# Who needs matrices?

**If you can toss around matrices as you might a Frisbee, you're one of the superheroes. If not, you're on the sidelines, watching.**

Now that we've completed the vector class, it's time to move on to the matrix (plural: matrices). In the worlds of math, engineering, and physics, it's the matrix that separates the men from the boys, the women from the girls, the heroes from the goats. If you can toss around matrices as you might a Frisbee, you're one of the superheroes. If not, you're on the sidelines, watching. Hint: if you say “matricee” as the singular of matrices, you're not even in the stadium.

I want to show you the C++ code that lets you toss around matrix-vector expressions, but at this point, I think it's much more important for me to give you the motivation.

• Why do I need a matrix?

• What good are they?

• How does matrix algebra help me?

**John, Mary, et al.**

Remember those word problems that used to drive you crazy in high school algebra? Here's an easy one, for old times' sake:

1. Between them, John and Mary have $1.00

2. John has three times as much money as Mary.

3. How much money does each child have?

Now, if you've been thinking outside the box, instead of having your eyes glaze over at the phrase “word problem,” you already know the answer. Think three quarters in John's hand, one in Mary's.

Maybe that one was too easy. Try this one:

1. Between them, John, Mary, and Sue have $1.00.

2. Sue has 40 cents more than John.

3. Sue has as much money as John and Mary together.

Not so obvious this time, is it? As you may remember, the trick is to write down equations that capture the information in the problem. To keep it brief, let *J* , *M* , and *S* represent the money each child has. Fact #1 says:

* J* +*M* +*S* =100         (1)

The next one says:

*S* =*J* +40           (2)

And finally:

*S* =*J* +*M*         (3)

Now we need to solve for the individual values. As you may remember, the trick is to manipulate the equations so that we isolate a single variable, one at a time. For example, Equation 2 gives us a value for *S* . Let's substitute it into the other two equations, to get:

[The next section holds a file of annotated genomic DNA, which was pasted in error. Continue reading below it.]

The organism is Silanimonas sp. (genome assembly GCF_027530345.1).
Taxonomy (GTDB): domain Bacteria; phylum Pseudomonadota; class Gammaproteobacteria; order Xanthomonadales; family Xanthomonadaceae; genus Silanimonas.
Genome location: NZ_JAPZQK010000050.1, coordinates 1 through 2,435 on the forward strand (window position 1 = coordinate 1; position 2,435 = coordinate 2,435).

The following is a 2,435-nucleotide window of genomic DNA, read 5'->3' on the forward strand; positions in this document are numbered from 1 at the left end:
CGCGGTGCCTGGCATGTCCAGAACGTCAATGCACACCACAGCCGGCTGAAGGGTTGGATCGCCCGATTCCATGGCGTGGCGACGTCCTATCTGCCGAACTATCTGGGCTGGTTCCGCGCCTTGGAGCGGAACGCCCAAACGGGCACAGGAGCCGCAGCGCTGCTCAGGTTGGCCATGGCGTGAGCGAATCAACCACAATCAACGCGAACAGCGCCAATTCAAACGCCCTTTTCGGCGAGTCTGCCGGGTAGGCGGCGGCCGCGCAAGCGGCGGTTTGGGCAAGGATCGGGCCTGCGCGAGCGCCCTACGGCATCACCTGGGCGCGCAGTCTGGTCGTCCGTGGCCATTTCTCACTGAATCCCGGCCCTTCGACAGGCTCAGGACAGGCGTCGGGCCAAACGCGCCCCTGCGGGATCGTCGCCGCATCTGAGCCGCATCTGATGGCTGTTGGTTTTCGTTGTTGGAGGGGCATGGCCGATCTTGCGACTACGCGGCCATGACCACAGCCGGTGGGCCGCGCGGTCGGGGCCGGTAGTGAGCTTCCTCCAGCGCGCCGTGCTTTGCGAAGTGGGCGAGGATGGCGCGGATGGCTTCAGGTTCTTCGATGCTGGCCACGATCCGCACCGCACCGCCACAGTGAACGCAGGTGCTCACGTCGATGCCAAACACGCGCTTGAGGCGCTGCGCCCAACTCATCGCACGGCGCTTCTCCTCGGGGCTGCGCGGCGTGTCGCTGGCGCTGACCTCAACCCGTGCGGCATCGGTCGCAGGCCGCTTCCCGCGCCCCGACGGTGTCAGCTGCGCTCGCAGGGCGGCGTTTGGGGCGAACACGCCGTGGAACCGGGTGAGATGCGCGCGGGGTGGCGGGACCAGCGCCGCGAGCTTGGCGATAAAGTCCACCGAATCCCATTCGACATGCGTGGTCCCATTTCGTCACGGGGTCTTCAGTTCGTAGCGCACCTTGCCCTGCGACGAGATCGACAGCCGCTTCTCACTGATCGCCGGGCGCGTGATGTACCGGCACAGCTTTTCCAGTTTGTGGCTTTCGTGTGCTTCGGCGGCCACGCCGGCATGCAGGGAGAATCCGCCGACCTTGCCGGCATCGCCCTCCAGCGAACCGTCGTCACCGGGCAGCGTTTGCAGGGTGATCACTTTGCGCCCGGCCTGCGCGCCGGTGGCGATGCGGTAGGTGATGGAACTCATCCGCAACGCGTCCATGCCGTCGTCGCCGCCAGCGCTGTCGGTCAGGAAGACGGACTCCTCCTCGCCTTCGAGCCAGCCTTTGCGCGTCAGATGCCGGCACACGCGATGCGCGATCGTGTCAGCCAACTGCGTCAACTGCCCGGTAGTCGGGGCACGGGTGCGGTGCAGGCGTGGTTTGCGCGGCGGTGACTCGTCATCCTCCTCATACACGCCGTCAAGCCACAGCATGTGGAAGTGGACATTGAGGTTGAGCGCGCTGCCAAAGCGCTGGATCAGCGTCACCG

*J* +*M* +(*J* +40)=100      (4)

*J* +40=*J* +*M*

A little simplifying gives:

*2J* +*M* =60      (5)

40=*M*      (6)

Luckily, the terms in *J* in the last equation cancelled each other, isolating the value of *M* . We now know that Mary has 40 cents. Substituting that value into Equation 5 gives:

2*J* +40=60

2*J* =60–40=20      (7)

*J* =10

Now that we know the value of *J* , we can solve Equation 2 for *S* :

*S* =10+40

*S* =50      (8)

The problem is solved. John has 10 cents, Mary 40, and Sue, 50.

I should probably point out that the sequence of steps I used to solve the problem is not at all the only one, or even the best one.

Way back when, we used to call problems like this one a problem in “simultaneous equations.” Simultaneous because, of course, the solution values must satisfy all of the given relationships–in this case Equations 1 through 3. As you remember this kind of problem, you will probably also remember that you must have as many equations as you have unknowns. Give me two equations in three unknowns, and I can't give you an answer. But give me three, and I can be sure to solve the problem (unless one of the equations gives us no new information). If you don't remember anything else about this kind of problem, at least remember this–it's the term “*n* equations in *n* unknowns.” And, as you can see, the solution comes by trying to isolate the unknowns, one at a time. As you find the value for one of the unknowns, you now have *n* –1 equations in *n* –1 unknowns, and you can continue to whittle the problem down to size.

**A little order, please**